What a busy start to the Autumn term we have had in Ducklings! We started by learning about ‘Ourselves and Our Families’ and enjoyed talking about our families, drawing pictures of our families and reading books about different families. We also acted out different family games in the role play house. We enjoyed making new friends and learning all of their names, and telling them about ourselves.

In Literacy we have covered a range of key texts including ‘The Enormous Turnip’, ‘The Gruffalo’ by Julia Donaldson, ‘We’re Going on a Bear Hunt’ by Michael Rosen and ‘Peace at Last’ by Jill Murphy. We have been retelling and sequencing the events in these stories and have used pictures, props, puppets and actions to help us. We also learned lots of new story language and everyone especially enjoyed matching sounds from musical instruments to the different noises in ‘We’re Going on a Bear Hunt!’ We have also been working hard in phonics lessons to learn a range of new letter sounds and we have been practising blending these sounds in words. We have also all been learning to write our names.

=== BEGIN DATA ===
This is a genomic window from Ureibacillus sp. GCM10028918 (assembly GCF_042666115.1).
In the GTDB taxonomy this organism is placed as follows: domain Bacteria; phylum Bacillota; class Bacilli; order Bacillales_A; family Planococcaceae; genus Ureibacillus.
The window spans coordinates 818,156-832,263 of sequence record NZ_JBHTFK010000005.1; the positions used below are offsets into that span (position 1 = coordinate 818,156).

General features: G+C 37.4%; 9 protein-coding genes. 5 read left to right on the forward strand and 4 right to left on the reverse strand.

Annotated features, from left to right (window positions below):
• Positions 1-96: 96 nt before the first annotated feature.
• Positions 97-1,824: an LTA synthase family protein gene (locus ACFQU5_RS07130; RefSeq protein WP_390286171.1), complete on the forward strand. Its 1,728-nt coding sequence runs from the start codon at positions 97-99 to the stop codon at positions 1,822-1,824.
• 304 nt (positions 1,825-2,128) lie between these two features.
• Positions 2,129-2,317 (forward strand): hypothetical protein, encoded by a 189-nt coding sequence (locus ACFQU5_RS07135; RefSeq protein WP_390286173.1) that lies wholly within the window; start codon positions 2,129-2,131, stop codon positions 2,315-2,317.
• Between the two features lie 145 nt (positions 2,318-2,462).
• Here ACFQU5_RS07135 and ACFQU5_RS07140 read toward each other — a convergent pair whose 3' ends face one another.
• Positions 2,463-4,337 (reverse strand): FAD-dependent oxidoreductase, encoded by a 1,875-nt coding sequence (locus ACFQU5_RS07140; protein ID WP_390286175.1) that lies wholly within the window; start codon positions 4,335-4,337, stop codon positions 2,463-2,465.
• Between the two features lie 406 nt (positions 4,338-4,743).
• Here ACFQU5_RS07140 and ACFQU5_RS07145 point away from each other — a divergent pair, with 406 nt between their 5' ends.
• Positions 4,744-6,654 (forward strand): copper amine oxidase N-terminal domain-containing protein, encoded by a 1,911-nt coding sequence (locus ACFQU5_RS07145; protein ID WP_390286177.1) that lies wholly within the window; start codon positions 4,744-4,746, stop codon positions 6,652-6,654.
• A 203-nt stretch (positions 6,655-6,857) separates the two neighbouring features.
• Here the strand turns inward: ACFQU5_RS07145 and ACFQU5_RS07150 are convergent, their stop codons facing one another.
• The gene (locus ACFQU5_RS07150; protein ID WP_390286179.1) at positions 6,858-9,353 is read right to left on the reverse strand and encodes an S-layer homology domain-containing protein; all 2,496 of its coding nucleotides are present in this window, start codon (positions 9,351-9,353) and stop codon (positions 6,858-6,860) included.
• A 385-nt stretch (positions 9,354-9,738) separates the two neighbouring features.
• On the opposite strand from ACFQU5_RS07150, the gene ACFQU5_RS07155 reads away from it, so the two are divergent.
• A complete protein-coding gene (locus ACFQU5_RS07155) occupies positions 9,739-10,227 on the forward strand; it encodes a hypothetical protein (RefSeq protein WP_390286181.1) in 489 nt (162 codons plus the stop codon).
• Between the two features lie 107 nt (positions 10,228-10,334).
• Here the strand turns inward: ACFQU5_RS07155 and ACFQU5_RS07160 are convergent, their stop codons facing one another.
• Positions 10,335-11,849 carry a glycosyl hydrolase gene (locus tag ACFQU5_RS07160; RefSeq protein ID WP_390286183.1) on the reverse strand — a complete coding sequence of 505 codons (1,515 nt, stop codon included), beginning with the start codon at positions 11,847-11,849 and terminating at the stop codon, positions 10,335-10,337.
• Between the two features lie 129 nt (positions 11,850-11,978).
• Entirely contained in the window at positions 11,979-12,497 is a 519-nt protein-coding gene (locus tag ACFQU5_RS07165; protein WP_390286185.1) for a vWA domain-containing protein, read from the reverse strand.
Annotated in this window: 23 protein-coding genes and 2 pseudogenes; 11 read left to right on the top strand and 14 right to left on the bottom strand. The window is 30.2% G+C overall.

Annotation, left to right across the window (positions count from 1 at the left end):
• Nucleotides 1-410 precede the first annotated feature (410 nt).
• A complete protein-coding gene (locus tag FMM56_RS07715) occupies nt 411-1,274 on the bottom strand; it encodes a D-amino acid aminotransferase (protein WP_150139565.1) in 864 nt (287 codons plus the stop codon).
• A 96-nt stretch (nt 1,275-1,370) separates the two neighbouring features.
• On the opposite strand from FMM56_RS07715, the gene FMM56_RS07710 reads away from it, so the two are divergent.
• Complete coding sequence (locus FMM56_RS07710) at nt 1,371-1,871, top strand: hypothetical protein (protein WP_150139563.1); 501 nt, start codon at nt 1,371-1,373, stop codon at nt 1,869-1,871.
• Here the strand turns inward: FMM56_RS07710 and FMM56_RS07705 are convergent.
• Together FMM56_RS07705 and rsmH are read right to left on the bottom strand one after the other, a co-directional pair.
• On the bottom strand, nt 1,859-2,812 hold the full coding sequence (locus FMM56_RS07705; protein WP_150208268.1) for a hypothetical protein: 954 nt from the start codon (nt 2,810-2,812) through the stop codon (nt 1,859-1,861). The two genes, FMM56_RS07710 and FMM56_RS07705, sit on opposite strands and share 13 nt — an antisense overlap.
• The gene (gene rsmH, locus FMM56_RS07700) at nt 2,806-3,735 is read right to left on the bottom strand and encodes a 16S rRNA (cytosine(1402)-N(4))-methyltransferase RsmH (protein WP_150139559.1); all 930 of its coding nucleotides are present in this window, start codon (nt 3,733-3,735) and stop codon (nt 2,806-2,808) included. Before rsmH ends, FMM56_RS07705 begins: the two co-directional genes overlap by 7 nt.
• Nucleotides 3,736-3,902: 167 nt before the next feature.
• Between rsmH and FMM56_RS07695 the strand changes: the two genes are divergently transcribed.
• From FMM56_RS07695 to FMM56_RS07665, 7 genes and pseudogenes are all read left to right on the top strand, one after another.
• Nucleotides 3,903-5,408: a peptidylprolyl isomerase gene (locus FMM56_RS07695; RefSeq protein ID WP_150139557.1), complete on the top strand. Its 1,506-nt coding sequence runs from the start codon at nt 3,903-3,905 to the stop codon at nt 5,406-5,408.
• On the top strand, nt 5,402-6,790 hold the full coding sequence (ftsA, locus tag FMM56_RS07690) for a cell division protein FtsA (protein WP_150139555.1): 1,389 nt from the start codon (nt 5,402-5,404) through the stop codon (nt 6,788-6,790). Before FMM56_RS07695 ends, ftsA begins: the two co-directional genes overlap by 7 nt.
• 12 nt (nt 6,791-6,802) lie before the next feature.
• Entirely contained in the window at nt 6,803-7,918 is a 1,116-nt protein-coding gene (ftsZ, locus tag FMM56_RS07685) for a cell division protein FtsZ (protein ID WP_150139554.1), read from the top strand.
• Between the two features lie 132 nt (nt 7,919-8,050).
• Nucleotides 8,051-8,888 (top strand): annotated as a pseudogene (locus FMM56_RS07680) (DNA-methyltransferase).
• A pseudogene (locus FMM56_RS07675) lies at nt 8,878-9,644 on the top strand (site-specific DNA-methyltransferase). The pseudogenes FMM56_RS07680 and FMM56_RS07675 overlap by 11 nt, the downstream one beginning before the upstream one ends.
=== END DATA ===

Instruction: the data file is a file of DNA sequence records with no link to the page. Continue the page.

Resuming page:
In R.E. lessons we have been learning all about creation and have spent time learning the story of how God created the world and what he made on different days. We also liked looking around the locality of our school to try to spot the best things that God created. We have also started our learning into Prayers, Saints and Feasts and have talked about different families and how the people we love care for us, comparing them to the people in Jesus’s family.

In Maths lessons we have been learning to count forwards and backwards and to recognise numerals reliably. We have been working hard to match the correct amount of objects to numerals, and to order numerals correctly. Some of us have also started to add objects together and count them all to find the total. We have also been working hard to recognise and continue a range of repeating patterns, and to name and use shapes in pictures, patterns and when building.

Everyone has worked so hard this half term to make new friends, follow the rules and to settle nicely into school life. Well done to all our new Ducklings – we are all well and truly ready for a week’s rest now!